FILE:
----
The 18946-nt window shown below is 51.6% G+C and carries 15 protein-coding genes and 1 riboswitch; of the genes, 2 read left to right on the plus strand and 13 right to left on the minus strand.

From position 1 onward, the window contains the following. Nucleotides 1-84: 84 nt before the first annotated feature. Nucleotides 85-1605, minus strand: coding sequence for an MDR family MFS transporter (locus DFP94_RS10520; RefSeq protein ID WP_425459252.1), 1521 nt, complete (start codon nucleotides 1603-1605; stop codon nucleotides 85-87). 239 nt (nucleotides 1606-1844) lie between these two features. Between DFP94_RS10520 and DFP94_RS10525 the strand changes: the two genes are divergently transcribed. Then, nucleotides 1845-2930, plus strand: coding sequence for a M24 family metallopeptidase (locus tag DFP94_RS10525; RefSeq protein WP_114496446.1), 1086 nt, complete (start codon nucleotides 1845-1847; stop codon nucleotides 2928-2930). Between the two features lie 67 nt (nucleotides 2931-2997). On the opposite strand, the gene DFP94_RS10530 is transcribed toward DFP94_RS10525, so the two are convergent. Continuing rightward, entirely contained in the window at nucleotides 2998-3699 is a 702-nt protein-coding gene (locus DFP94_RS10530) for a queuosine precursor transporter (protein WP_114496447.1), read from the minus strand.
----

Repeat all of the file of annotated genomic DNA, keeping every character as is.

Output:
The 18946-nt window shown below is 51.6% G+C and carries 15 protein-coding genes and 1 riboswitch; of the genes, 2 read left to right on the plus strand and 13 right to left on the minus strand.

From position 1 onward, the window contains the following. Nucleotides 1-84: 84 nt before the first annotated feature. Nucleotides 85-1605, minus strand: coding sequence for an MDR family MFS transporter (locus DFP94_RS10520; RefSeq protein ID WP_425459252.1), 1521 nt, complete (start codon nucleotides 1603-1605; stop codon nucleotides 85-87). 239 nt (nucleotides 1606-1844) lie between these two features. Between DFP94_RS10520 and DFP94_RS10525 the strand changes: the two genes are divergently transcribed. Then, nucleotides 1845-2930, plus strand: coding sequence for a M24 family metallopeptidase (locus tag DFP94_RS10525; RefSeq protein WP_114496446.1), 1086 nt, complete (start codon nucleotides 1845-1847; stop codon nucleotides 2928-2930). Between the two features lie 67 nt (nucleotides 2931-2997). On the opposite strand, the gene DFP94_RS10530 is transcribed toward DFP94_RS10525, so the two are convergent. Continuing rightward, entirely contained in the window at nucleotides 2998-3699 is a 702-nt protein-coding gene (locus DFP94_RS10530) for a queuosine precursor transporter (protein WP_114496447.1), read from the minus strand.